A similar question provides the answer.
According to the JLS, by default, the stacktrace is filled in when the exception is instantiated. However, there are times that you might want to "reset" the stack to some more useful location when rethrowing.
To allow this functionality, we have fillInStackTrace()
Well, today I learned the Java standard library specification was removed from the JLS after revision 1. As the preface to the second edition states:
The specifications of the libraries are now far too large to fit into this volume, and
they continue to evolve. Consequently, API specifications have been removed from
this book. The library specifications can be found on the Web; this specification
now concentrates solely on the Java programming language proper.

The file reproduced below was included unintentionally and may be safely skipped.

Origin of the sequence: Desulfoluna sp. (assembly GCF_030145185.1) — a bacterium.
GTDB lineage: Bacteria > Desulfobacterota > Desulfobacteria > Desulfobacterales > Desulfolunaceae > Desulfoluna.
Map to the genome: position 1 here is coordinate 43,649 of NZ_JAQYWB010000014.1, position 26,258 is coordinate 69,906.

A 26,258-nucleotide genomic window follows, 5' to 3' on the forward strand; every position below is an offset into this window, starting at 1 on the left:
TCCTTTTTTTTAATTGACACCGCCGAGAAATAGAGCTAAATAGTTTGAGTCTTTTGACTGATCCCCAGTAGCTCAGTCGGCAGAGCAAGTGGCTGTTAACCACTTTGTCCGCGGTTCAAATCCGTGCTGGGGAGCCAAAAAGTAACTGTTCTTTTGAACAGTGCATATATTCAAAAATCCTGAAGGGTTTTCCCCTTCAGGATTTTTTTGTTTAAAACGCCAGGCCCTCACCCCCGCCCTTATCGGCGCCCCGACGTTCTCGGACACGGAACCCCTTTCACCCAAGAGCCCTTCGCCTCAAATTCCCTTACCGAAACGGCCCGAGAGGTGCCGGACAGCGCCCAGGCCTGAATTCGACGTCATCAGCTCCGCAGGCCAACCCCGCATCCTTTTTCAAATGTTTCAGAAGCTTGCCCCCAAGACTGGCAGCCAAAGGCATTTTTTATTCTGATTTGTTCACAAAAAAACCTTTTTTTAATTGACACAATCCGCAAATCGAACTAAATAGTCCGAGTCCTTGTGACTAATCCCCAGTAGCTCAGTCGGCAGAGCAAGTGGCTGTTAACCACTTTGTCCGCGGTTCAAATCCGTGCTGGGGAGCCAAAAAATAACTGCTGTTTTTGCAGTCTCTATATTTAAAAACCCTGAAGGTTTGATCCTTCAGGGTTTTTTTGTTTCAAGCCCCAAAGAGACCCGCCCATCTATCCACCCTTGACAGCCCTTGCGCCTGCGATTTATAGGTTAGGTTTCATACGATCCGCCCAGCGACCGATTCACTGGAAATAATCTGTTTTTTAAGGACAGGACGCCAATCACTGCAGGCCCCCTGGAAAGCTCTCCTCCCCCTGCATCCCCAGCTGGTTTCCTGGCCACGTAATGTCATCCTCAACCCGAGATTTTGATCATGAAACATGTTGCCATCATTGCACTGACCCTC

As such, we really need to look more closely at the javadoc to figure this out. The API is here surprisingly loose. The entire relevant portions are from the header, which states:
Instances of two subclasses, Error and Exception, are conventionally used to indicate
that exceptional situations have occurred. Typically, these instances are freshly
created in the context of the exceptional situation so as to include relevant
information (such as stack trace data).
And java.lang.Throwable.printStackTrace() is
Prints this throwable and its backtrace to the standard error stream.
My belief is that this is to allow VM implementors to provide whatever is the most performant/appropriate implementation for their context. With this context, having the explicit fillInStackTrace() public makes even more sense.
By default, the Virtual Machines provides you with it's best effort backtrace location. Making fillInStackTrace() public allows developers to refine further.
one final edit :)
I managed to track down a remaining link to the relevant bits of the JLS First Edition and I'd like to offer one further reason why the method is public. It's for better or worse a common explanation in Java.
It was always been this way.